> parsing for every specificaiton that's part of the Open Web Platform?

I don't think the W3C has yet moved away from XML altogether for any markup
language -- not even for Web markup languages. The only existing Web
languages we've run into so far that required parsing changes to be defined
for "tag soup" parsing are SVG and MathML.

But other than SVG and MathML pretty much all other markup-language
specifications for the Open Web Platform were never bound to XML to begin
with. And for one of the current proposals I can see for addition of new
markup for the Web platform -- as part of what's being called Web
Components -- the discussions we've been having are centered so far on just
how to handle it in text/html ("tag soup") parsers. And some people in
those discussions have gone so far as to say we shouldn't attempt to define
how to handle that markup for the XML-serialization case, and that it can
just be a feature that authors need to use the text/html serialization for
if they want to use it at all.

So I guess it would be fair to say that at least among the target Web
developers for some of those new features, they want them for the text/html
serialization, and the UA implementors who are looking at implementing them
are focused on coming up with something that works for the text/html case.

In other words I guess you could say it's safe to bet that all new features
the get added to the Web Platform will work in the text/html serialization
at least -- but it's not clear that they are all absolutely going to be
available in the XML serialization.

> If not then it seems that HTML more
> than EPUB could be considered the special case,

HTML is *the* case for the Web Platform. So to the degree that you want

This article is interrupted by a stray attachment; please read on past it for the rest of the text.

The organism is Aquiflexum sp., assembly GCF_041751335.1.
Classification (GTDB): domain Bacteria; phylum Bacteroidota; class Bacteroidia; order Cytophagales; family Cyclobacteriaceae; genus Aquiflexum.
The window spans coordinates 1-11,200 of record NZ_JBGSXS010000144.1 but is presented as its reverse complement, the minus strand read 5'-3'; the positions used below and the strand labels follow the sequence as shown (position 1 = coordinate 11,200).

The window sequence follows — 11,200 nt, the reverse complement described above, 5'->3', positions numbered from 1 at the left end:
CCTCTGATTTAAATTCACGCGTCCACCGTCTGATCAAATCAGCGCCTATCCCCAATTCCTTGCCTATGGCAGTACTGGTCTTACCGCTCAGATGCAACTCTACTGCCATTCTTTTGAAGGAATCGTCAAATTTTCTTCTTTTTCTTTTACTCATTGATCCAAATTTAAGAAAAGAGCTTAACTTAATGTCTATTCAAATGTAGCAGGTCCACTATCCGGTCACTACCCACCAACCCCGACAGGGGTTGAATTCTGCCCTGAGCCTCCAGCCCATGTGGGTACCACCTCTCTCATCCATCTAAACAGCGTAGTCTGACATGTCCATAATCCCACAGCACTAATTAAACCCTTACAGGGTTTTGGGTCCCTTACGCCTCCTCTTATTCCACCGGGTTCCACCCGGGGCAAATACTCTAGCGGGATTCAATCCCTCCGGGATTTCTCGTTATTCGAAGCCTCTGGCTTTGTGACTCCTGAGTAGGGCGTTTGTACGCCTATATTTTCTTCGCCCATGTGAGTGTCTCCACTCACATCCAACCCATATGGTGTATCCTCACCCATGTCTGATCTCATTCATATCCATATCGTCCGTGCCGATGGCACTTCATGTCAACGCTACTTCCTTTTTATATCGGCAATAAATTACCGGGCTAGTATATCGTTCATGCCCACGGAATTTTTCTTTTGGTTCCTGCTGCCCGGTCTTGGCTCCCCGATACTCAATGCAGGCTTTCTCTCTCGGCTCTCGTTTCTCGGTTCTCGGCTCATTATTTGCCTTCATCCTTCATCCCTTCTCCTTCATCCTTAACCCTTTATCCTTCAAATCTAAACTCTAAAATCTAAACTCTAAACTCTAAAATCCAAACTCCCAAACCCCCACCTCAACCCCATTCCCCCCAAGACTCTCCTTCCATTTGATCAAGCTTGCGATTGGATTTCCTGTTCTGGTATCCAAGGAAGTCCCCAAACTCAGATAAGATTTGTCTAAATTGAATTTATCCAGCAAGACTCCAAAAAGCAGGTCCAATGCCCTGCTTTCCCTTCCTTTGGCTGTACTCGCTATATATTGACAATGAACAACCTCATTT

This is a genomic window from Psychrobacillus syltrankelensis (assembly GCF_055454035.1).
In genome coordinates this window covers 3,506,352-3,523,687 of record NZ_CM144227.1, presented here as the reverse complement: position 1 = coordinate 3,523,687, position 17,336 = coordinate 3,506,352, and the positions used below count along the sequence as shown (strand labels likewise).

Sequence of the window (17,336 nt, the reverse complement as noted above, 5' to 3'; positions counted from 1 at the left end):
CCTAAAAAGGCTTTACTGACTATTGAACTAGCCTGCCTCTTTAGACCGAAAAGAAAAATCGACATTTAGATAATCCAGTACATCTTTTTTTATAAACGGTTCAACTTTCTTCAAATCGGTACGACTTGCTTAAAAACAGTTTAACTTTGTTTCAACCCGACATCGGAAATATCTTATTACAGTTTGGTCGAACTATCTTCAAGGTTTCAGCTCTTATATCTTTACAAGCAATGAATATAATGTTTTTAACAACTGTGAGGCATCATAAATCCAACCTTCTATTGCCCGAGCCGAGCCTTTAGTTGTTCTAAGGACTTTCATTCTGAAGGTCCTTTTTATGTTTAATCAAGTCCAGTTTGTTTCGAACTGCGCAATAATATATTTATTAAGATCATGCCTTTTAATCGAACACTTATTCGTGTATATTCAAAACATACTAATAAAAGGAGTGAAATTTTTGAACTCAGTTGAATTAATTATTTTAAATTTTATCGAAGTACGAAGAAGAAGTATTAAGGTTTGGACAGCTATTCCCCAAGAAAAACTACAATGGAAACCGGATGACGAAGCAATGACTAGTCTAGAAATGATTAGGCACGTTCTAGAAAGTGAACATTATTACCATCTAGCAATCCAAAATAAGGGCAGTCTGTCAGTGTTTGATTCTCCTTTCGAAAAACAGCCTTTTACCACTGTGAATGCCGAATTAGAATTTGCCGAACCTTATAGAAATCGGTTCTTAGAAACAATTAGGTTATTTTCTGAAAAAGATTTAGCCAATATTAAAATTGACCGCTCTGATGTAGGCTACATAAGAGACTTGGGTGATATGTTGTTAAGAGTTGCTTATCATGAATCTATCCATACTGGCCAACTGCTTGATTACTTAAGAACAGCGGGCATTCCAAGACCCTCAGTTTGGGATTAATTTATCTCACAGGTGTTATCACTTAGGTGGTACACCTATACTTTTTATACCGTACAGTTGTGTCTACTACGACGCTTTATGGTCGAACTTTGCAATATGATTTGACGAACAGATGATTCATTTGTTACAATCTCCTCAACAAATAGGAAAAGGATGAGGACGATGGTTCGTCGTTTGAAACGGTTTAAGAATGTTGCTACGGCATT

EPUB to be the portable-document packaging of the Web Platform, the EPUB is
right now the special case in terms of it requiring XML well-formedness
while the Web Platform does not.

> and that being due to HTML's own backwards-compatibility reality.

I don't think backwards-compatibility is the sole reason or even the main
reasons why the Web Platform and HTML having evolved with parsing behavior
that includes error recovery (as HTML does but XML currently doesn't).

The reason the Web has parsers capable of error recovery and that most Web
authors and developers choose to target content to them instead of to XML
parsers is that it's a better fit for the realities of the Web -- or
really, a better fit for document publishing and sharing in general. 

If nobody thought it was a better fit, we probably wouldn't have some
really smart people spending their time planning to specify a new version
of XML (MicroXML) that doesn't have XML1's "catch fire and fail" draconian
error-handling requirement, or even a new version of XML (XML-ER) that
defines error-recovery behavior that's very much like the error-recovery
behavior that "tag soup" text/html has (in fact the specification for
XML-ER error-recovery behavior is modeled on the behavior in text/html).

  https://dvcs.w3.org/hg/microxml/raw-file/tip/spec/microxml.html
  https://dvcs.w3.org/hg/xml-er/raw-file/tip/Overview.html

> I'm not suggesting we go back to the days when we tried to ignore this
> reality and pursued the quixotic goal of pushing everything to XHTML. But
> EPUB is about structured, packaged content -  data that's generated,
> consumed and manipulated by a variety of tools, not only rendered in a
> browser,

None of tool needs make XML an absolute requirement, especially over the
long term. It's true that a lot of people have spent a lot of the last 10+
years building up tooling environments around XML parsers, and we have XML
parsers in a lot more places right now than we do good conforming HTML
parsers. But I think the way to deal with that is not to keep sinking money
and time exclusively into toolchains that require well-formed XML1 as an
input, but instead to improve them toolchains so that they can consume and
process all the same real-world Web content that browsers are capable of
handling, not just the fraction of Web content that is well-formed XML.

> and doesn't have the same backwards compatibility issues as web pages but
> in fact the opposite due to EPUB's XML beginnings. So I'm not sure I
> personally see a strong reason that this should change. But again I think
> this ultimately will likely depend more on what W3C does around XML in
> general, rather than anything else.

I think there are actually some very strong reasons that EPUB reading
systems and processing tools should change to being able to handle
text/html content, as I hope I've made clear in my comments above.

  --Mike

-- 
Michael[tm] Smith http://people.w3.org/mike
Received on Saturday, 26 January 2013 12:30:07 UTC

This archive was generated by hypermail 2.3.1 : Monday, 29 September 2014 09:39:36 UTC